Wine in the United Kingdom

The United Kingdom (UK) remains a significant wine importer from around the world. However, growth of the UK wine market is forecast to be slow in the next five years as the economy recovers at a lower than expected growth rate following the 2009 economic downturn. Intense market competition and the UK Government's plans to reduce alcohol consumption will also have a negative impact on market growth.

New Zealand's volume exports of bulk wine to the UK has been declining and this is expected to continue. In 2012, the United States replaced the UK as New Zealand's second largest wine market. 

Market structure

  • The size of the UK wine market is estimated at US$13billion by value and 1.5 billion litres by volume. The domestic wine production base of around 1.5 million litres per year is not sufficient to meet market demand: around 1.3 billion litres wine is imported around the world, making the United Kingdom one of the most significant wine importers in the world[i]. The top wine producers, such as Denbies Wine Estate, Camel Valley, Nyetimber Vineyard and Chapel Down Valley account for less than 15 percent of industry revenue[ii]. Chardonnay, Pinot Noir, and Bacchus are the top three varieties planted in the UK and together make up almost half of all vine varieties planted[iii].
  • In the next three years, the retail value of the wine market is expected to reach over US$15 billion with a strong growth in the demand for UK-produced wineiii. However, a bad harvest in 2012 due to wet and frosty weather will lead to a shortage of English wine in the market.
  • Still wine is the largest segment of the market both by value (84 percent) and volume (90 percent). Within this segment, white wine accounts for over 42 percent of still wine sales, followed by red wine, which accounts for around 35 percent. Still rosé wine has been showing the strongest growth, with a rise in value of sales of over nine percent in retail stores, and close to 22 percent in food service locations. This has been due to the widening appeal of rosé wine varietal and style offerings. Cabernet Sauvignon and Merlot were the leading grape / varietal types in the still red wine segment, with both comprising approximately 30 percent of volume sales shares. The segment that showed an overall poor performance was fortified wine and vermouth as consumers cut back their alcohol and sugar consumptioniii.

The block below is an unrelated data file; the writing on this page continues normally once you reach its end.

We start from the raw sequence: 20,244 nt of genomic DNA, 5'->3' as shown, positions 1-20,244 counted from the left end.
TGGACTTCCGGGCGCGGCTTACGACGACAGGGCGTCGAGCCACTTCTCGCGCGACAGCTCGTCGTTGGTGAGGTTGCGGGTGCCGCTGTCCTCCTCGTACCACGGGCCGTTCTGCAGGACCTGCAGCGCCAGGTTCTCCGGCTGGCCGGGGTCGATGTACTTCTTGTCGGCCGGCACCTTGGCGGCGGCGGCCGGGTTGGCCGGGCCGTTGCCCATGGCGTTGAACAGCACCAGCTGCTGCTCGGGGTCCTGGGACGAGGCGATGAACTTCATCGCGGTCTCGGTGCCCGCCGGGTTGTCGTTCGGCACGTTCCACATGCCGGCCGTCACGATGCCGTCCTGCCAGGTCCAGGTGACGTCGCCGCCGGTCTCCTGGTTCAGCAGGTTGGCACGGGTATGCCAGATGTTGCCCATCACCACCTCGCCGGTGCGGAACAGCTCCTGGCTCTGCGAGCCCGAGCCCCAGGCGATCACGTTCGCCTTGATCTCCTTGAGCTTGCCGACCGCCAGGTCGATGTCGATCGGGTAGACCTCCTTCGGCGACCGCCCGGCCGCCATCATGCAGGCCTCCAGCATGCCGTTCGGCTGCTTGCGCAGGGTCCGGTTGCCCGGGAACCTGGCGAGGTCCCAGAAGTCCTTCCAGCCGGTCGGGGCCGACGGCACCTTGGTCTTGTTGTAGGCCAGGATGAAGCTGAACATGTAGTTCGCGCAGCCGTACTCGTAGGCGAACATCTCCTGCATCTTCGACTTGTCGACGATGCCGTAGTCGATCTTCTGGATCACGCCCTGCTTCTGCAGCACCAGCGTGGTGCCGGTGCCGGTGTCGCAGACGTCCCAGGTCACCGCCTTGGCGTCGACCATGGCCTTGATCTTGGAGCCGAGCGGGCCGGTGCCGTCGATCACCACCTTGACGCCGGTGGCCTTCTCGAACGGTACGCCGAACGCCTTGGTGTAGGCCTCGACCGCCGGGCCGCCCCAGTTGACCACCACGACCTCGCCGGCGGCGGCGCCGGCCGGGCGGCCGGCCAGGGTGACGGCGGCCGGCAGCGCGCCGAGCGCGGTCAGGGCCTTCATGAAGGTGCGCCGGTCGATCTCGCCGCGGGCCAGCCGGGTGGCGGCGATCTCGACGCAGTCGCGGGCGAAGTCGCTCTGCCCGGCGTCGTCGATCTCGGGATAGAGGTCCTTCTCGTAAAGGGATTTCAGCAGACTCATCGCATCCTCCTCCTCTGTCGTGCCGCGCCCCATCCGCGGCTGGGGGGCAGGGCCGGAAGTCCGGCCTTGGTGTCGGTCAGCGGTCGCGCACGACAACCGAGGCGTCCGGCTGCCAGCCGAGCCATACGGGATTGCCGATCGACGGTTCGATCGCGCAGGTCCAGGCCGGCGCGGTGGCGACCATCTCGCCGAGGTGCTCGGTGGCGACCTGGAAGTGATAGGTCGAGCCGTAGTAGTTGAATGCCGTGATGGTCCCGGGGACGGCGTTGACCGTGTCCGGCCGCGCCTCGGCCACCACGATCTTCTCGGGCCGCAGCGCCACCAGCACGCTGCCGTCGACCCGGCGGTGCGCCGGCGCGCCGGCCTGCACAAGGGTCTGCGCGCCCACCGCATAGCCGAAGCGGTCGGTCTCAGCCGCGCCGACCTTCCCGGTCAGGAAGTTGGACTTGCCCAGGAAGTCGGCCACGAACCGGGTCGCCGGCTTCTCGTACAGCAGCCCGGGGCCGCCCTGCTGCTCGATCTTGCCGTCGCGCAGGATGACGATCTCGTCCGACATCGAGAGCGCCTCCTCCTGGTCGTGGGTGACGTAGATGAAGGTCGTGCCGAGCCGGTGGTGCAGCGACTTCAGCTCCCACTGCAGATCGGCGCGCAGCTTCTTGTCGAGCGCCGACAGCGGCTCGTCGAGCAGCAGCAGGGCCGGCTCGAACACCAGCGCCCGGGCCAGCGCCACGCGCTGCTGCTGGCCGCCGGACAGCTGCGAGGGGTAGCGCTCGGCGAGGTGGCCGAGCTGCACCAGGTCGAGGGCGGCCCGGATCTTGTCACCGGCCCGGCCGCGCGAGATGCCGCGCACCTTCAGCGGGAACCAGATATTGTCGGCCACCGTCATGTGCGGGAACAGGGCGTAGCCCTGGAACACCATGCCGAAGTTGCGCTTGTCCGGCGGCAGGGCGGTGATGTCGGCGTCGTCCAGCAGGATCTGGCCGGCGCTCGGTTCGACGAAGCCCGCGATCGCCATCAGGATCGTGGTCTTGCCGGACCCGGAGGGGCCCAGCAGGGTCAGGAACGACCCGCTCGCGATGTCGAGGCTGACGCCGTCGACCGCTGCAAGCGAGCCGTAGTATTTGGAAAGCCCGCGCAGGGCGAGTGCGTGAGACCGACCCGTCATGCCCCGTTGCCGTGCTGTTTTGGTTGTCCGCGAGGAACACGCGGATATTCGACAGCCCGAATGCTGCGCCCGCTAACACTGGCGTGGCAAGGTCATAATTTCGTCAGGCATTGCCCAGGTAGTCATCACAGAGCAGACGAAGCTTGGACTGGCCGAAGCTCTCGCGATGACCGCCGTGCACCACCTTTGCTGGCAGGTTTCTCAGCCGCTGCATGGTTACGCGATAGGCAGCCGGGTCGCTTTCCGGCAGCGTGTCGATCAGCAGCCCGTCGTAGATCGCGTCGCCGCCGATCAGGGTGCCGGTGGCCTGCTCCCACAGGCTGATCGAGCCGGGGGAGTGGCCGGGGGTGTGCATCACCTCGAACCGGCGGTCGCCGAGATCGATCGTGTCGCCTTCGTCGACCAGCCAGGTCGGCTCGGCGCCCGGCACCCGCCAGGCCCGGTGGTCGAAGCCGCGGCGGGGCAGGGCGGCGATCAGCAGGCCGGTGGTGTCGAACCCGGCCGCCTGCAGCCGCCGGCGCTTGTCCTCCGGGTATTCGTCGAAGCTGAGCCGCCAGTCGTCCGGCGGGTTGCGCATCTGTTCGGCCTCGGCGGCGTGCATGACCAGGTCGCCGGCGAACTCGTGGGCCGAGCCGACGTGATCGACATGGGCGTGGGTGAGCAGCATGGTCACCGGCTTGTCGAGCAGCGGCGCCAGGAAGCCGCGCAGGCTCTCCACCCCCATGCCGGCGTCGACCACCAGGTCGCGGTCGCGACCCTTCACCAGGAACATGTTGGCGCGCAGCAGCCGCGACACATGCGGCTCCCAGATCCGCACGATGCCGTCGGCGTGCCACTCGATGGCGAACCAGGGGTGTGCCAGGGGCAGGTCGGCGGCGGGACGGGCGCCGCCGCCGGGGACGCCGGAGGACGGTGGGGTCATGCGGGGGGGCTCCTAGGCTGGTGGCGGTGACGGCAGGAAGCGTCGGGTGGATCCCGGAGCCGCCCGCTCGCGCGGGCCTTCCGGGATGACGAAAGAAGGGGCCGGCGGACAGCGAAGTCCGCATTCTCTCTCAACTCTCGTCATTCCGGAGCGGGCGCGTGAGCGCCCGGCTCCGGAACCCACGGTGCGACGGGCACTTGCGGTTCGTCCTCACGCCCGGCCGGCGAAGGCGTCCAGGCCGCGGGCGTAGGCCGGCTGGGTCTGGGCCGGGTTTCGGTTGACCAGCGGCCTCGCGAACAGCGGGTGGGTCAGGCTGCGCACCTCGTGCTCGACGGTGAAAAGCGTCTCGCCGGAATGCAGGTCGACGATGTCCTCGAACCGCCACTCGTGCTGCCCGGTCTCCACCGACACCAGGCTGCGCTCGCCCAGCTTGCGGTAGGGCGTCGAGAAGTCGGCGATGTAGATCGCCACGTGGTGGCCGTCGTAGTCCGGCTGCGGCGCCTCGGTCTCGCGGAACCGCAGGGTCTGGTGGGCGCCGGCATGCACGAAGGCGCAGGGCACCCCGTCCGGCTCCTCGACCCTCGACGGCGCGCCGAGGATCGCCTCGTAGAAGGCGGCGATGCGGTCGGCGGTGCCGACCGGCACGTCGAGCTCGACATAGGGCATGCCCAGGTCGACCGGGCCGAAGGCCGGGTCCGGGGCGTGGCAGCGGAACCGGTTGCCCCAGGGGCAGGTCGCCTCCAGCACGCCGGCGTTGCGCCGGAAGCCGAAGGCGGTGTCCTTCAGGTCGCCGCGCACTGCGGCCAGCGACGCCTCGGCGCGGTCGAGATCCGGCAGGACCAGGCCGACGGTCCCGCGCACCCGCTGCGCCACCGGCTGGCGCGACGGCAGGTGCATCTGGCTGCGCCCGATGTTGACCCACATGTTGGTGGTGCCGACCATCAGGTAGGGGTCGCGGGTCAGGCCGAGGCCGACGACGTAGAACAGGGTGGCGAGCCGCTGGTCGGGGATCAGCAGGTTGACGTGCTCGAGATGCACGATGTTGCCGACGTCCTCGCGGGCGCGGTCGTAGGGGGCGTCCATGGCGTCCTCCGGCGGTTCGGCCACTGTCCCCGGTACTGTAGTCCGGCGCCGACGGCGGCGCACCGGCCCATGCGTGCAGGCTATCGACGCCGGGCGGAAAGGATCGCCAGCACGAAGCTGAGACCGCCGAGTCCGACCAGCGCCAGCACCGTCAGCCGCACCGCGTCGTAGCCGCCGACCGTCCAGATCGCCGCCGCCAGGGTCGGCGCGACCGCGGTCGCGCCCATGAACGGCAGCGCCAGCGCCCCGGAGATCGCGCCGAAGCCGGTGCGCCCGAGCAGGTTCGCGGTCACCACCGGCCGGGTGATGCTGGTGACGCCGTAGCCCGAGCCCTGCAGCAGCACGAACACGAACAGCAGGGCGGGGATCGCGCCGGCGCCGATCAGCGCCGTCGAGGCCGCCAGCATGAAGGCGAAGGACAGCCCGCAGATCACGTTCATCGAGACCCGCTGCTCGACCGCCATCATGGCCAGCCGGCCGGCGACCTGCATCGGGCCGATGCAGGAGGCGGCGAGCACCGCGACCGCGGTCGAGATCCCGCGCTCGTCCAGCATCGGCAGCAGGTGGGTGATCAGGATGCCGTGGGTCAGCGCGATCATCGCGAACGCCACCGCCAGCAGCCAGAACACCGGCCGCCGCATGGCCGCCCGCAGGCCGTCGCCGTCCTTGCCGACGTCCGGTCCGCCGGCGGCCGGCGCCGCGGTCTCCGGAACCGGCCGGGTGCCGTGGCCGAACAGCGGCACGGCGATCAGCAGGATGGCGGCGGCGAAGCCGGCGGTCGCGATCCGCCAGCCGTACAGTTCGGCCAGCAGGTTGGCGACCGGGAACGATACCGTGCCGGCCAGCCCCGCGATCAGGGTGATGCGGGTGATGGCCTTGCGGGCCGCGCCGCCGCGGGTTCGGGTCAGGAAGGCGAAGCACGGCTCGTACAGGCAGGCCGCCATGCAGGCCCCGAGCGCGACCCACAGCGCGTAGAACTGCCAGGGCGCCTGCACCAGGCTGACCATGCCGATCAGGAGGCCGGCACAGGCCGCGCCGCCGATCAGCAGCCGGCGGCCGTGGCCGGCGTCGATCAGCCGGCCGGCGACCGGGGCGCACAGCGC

• Wine sales are dominated by sales in retail locations, which accounts for over 80 percent of total volume sales. There has been a decline in wine sales at bars, pubs and licensed restaurants as consumers tightened up their pockets due to the economic uncertainty, instead choosing to purchase at retail outlets that offered cheaper prices and price promotionsiii.
  • Over 61 percent of alcoholic drinks sales are sold in hypermarkets and supermarkets, with hypermarkets accounting for around 42 percent of value sales. The top grocery retailers are Tesco Plc (over 3,000 stores), Asda (over 300 stores), Sainsbury and Morrison (over 475 stores). These four hold over 60 percent shares of the grocery retailer marketiv. 
  • The UK market is highly fragmented and diverse, filled with the presence of many small players. Accolade Wines Ltd is the largest company by volume, holding more than 10 percent of the market by company shares. Accolade was created by Champ Private Equity of Australia's purchase of Constellation Brands' Australian and UK wine businesses in January 2011. Other notable players are DiagecoPlc, Viña Concha, Toro SA. The rest consists of players holding less than two percent of company shares. The top wine brands in the market include Hardys, Blossom Hill, Echo Falls, Kumala and First Capeiii.
  • The downturn in the UK economy will affect consumer spending patterns and this is expected to cause wine sales to grow at a modest Compound Annual Growth Rate (CAGR) of 1.9 percent in the next four yearsvi.

Growth drivers

  • Health-conscious consumers are switching from beer to wine due to the health benefits of wine and this is expected to drive growth in the wine market. These consumers are also showing more interest in low alcohol and non-alcohol wine, although there is scepticism among taste-focused consumers. Increased familiarity with wine will cause consumers to trade up and experiment more with a wide range of grape / varietal wine types.
  • The growth of the wine market is constrained by factors including: a slower than expected recovery from the economic downturn, intense market saturation, and the UK Government's plans to reduce alcoholic consumption through the use of higher duty levels, stricter pricing legislation and a proposed ban on multi-buy promotions. If the ban is introduced, it will impact wine sales in retail outlets. The low returns from the UK wine market is causing wine companies to shift their focus to other higher yielding markets in Asia and South America.